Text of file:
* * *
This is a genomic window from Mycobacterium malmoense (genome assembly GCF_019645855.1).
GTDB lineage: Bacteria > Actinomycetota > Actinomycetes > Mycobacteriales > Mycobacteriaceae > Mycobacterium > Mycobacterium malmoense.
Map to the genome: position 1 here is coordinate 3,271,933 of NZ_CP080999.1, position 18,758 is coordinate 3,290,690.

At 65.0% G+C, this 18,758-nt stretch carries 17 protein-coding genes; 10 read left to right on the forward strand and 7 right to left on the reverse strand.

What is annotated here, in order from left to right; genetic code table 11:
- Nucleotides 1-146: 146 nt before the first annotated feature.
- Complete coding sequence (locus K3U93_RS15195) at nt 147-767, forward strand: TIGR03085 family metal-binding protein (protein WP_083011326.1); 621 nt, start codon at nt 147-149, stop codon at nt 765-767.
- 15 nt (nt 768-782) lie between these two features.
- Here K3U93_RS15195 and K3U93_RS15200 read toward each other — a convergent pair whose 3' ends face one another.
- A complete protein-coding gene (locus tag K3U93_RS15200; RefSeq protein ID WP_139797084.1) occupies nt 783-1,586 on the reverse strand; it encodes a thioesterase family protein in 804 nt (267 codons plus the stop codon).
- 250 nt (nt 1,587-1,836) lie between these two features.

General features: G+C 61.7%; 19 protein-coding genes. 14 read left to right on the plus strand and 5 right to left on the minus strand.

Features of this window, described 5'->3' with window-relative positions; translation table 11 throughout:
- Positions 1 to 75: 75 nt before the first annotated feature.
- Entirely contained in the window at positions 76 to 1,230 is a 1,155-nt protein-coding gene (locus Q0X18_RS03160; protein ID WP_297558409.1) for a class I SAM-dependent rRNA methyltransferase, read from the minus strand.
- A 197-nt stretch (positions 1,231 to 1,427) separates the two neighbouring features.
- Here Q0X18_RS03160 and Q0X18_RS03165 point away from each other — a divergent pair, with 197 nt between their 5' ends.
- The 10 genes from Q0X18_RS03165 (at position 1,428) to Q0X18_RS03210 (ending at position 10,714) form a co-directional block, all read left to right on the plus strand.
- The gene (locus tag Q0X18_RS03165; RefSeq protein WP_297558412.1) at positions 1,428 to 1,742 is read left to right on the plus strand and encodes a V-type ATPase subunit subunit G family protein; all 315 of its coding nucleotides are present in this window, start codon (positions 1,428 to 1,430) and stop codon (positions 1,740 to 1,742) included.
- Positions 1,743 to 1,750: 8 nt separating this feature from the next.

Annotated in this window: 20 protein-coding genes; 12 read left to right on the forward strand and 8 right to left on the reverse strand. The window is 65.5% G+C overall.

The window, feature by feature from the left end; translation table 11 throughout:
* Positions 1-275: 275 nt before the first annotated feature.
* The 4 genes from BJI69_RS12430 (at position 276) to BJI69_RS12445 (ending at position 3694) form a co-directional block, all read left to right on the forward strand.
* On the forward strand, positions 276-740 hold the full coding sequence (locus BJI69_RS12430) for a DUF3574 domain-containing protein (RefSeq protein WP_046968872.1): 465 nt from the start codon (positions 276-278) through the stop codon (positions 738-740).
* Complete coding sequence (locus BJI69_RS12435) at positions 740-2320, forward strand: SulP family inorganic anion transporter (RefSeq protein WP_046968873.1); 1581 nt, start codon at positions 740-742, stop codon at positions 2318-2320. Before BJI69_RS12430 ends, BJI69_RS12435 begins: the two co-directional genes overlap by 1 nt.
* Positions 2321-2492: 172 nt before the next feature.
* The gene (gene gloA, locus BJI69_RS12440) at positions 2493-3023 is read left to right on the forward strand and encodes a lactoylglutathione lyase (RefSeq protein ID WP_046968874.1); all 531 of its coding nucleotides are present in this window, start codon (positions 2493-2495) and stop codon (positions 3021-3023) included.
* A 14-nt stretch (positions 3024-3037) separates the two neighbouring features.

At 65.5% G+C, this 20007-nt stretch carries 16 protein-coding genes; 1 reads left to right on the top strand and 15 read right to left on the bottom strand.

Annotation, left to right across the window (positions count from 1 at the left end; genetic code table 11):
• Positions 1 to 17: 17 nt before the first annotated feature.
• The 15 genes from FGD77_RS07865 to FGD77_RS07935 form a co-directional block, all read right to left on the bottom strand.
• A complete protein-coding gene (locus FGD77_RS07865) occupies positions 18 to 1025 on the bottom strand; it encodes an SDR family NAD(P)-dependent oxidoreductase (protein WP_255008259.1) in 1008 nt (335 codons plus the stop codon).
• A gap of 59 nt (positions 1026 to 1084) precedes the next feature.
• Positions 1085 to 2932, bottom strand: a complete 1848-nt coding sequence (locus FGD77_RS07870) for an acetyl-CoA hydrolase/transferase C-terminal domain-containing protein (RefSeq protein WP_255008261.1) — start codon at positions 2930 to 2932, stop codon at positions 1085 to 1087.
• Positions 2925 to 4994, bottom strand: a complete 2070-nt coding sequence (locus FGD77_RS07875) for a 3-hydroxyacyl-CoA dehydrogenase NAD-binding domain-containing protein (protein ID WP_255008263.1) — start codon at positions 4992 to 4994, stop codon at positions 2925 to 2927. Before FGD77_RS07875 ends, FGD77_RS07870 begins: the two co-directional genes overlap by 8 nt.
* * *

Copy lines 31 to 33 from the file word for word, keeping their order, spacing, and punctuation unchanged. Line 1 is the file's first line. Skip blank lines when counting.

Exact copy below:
Annotation, left to right across the window (positions count from 1 at the left end; genetic code table 11):
• Positions 1 to 17: 17 nt before the first annotated feature.
• The 15 genes from FGD77_RS07865 to FGD77_RS07935 form a co-directional block, all read right to left on the bottom strand.